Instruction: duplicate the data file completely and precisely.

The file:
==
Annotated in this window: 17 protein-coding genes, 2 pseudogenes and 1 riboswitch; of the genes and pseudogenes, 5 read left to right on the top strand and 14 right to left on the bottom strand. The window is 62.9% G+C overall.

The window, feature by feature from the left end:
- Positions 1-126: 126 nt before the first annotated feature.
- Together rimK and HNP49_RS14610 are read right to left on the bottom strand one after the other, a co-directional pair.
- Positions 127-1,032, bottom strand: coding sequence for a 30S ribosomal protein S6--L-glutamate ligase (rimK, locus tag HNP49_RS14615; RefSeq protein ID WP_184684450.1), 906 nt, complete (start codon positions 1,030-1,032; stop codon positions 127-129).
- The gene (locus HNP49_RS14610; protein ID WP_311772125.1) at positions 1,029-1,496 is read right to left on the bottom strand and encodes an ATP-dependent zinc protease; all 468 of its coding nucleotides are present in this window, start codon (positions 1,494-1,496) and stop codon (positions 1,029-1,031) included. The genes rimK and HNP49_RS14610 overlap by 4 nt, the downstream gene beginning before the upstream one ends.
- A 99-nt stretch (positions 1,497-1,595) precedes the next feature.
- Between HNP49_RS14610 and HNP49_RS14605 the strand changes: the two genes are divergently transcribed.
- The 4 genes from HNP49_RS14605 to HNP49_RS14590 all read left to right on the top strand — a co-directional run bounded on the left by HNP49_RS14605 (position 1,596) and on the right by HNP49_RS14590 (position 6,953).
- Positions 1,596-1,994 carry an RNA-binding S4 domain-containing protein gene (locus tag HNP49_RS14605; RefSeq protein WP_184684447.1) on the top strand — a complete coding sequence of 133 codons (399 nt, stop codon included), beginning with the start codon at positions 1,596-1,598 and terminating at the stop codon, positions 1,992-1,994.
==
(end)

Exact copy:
Annotated in this window: 17 protein-coding genes, 2 pseudogenes and 1 riboswitch; of the genes and pseudogenes, 5 read left to right on the top strand and 14 right to left on the bottom strand. The window is 62.9% G+C overall.

The window, feature by feature from the left end:
- Positions 1-126: 126 nt before the first annotated feature.
- Together rimK and HNP49_RS14610 are read right to left on the bottom strand one after the other, a co-directional pair.
- Positions 127-1,032, bottom strand: coding sequence for a 30S ribosomal protein S6--L-glutamate ligase (rimK, locus tag HNP49_RS14615; RefSeq protein ID WP_184684450.1), 906 nt, complete (start codon positions 1,030-1,032; stop codon positions 127-129).
- The gene (locus HNP49_RS14610; protein ID WP_311772125.1) at positions 1,029-1,496 is read right to left on the bottom strand and encodes an ATP-dependent zinc protease; all 468 of its coding nucleotides are present in this window, start codon (positions 1,494-1,496) and stop codon (positions 1,029-1,031) included. The genes rimK and HNP49_RS14610 overlap by 4 nt, the downstream gene beginning before the upstream one ends.
- A 99-nt stretch (positions 1,497-1,595) precedes the next feature.
- Between HNP49_RS14610 and HNP49_RS14605 the strand changes: the two genes are divergently transcribed.
- The 4 genes from HNP49_RS14605 to HNP49_RS14590 all read left to right on the top strand — a co-directional run bounded on the left by HNP49_RS14605 (position 1,596) and on the right by HNP49_RS14590 (position 6,953).
- Positions 1,596-1,994 carry an RNA-binding S4 domain-containing protein gene (locus tag HNP49_RS14605; RefSeq protein WP_184684447.1) on the top strand — a complete coding sequence of 133 codons (399 nt, stop codon included), beginning with the start codon at positions 1,596-1,598 and terminating at the stop codon, positions 1,992-1,994.